Second, resveratrol is degraded quickly when exposed to oxygen. For instance, it is no longer active in wine if the bottle has been opened 24 hrs. The same applies to supplement preparations exposed to air during manufacture or storage. Most likely, the majority of marketed preparations don't contain the advertised active form.

Supplement Information: Longevinex (Greenpower in Europe) claims its manufacturing technique prevents degradation and has published results from (outside) lab testing that shows continued activity in capsules stored for 10 months. Further, this company claims to be sponsoring a human clinical trial using this product, and if so, must meet a higher level of manufacturing standard than other companies. But it's pricey: a little more than a dollar per each 100 mg pill.

There is little information available on the bioactivity of other over the counter brands. Consumer Lab states they are testing resveratrol supplements with results expected later in 2007. If you choose to use this supplement, Longevinex is probably your best alternative. A review in World Science gives background on the politics of resveratrol development, lists food sources, and gives additional supplement information.

Comments: At HDDW, we don't give definitive recommendations on any supplement or drug because there is no definitive clinical trial evidence. But we do give proactive information on those that have greatest possibilty of benefit based on the limited evidence that is available. The evidence base for each supplement or drug varies greatly. Some have only test tube evidence. Up a notch are those that have model organism (worm, fly, mouse) evidence. Much further along are those that are in human clinical trial for other neurodegenerative diseases, or better, are planned for HD. This means that they have passed the first hurdles in people; human safety and some documentation that the agent gets into brain.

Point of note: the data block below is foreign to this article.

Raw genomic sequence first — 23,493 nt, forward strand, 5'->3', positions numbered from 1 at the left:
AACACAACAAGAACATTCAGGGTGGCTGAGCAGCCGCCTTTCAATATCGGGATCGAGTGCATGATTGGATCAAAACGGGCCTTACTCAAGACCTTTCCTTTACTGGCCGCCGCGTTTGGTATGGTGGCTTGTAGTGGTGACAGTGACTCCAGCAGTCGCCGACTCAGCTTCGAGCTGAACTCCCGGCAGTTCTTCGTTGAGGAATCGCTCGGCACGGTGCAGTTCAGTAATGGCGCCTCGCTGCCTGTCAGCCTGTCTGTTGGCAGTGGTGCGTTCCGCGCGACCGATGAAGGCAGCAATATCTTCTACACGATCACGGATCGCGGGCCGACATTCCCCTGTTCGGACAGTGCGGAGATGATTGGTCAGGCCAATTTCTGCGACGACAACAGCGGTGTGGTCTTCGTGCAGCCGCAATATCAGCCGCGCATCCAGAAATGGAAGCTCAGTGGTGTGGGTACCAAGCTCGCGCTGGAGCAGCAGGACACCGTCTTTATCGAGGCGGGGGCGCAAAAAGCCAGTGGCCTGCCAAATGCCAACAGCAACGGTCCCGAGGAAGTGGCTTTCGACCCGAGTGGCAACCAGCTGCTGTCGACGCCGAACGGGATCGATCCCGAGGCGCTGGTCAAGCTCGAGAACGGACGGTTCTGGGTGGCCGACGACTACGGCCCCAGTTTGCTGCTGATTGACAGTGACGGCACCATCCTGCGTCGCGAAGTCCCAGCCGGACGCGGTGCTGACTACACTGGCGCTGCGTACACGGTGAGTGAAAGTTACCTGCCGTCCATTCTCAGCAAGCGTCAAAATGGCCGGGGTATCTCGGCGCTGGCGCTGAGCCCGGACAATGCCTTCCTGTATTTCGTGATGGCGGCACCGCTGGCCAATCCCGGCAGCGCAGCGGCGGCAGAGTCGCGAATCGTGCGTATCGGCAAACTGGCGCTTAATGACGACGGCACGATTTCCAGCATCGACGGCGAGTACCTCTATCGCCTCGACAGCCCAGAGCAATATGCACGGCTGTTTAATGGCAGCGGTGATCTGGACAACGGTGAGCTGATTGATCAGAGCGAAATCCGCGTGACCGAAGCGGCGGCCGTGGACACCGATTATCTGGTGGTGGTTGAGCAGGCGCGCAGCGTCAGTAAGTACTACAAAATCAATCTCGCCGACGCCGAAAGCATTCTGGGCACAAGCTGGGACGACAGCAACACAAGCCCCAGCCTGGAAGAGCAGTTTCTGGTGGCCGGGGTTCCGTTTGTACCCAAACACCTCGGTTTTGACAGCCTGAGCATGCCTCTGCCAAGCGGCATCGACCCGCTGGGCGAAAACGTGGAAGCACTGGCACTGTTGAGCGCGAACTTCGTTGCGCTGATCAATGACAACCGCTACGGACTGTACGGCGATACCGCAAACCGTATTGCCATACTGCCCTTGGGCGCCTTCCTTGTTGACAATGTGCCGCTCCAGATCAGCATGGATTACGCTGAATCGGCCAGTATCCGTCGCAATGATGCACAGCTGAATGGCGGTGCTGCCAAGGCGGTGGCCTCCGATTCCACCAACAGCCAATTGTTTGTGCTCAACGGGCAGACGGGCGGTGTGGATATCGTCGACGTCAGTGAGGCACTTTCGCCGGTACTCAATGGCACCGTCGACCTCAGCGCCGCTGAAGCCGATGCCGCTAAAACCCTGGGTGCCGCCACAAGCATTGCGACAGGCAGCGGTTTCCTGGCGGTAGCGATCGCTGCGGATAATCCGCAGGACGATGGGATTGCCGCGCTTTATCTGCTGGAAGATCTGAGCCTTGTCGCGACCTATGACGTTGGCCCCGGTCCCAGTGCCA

We clearly favor those that are highest on this list. But remember, this does not mean that others with lesser evidence won't be helpful. Should you use resveratrol? The answer is still out.


Duan W, Guo Z, Jiang H, Ware M, Li XJ, Mattson MP. Dietary restriction normalizes glucose metabolism and BDNF levels, slows disease progression, and increases survival in huntingtin mutant mice. Proc Natl Acad Sci U S A. 2003 Mar 4;100(5):2911-6. Epub 2003 Feb 14. PubMed abstract

Parker JA, Arango M, Abderrahmane S, Lambert E, Tourette C, Catoire H, Néri C. Resveratrol rescues mutant polyglutamine cytotoxicity in nematode and mammalian neurons. Nat Genet. 2005 Apr;37(4):349-50. Epub 2005 Mar 27. PubMed abstract

Kumar P, Padi SS, Naidu PS, Kumar A. Effect of resveratrol on 3-nitropropionic acid-induced biochemical and behavioural changes: possible neuroprotective mechanisms. Behav Pharmacol. 2006 Sep;17(5-6):485-92. PubMed abstract

Kim D, Nguyen MD, Dobbin MM, Fischer A, Sananbenesi F, Rodgers JT, Delalle I, Baur JA, Sui G, Armour SM, Puigserver P, Sinclair DA, Tsai LH. SIRT1 deacetylase protects against neurodegeneration in models for Alzheimer's disease and amyotrophic lateral sclerosis. EMBO J. 2007 Jul 11;26(13):3169-79. Epub 2007 Jun 21. PubMed abstract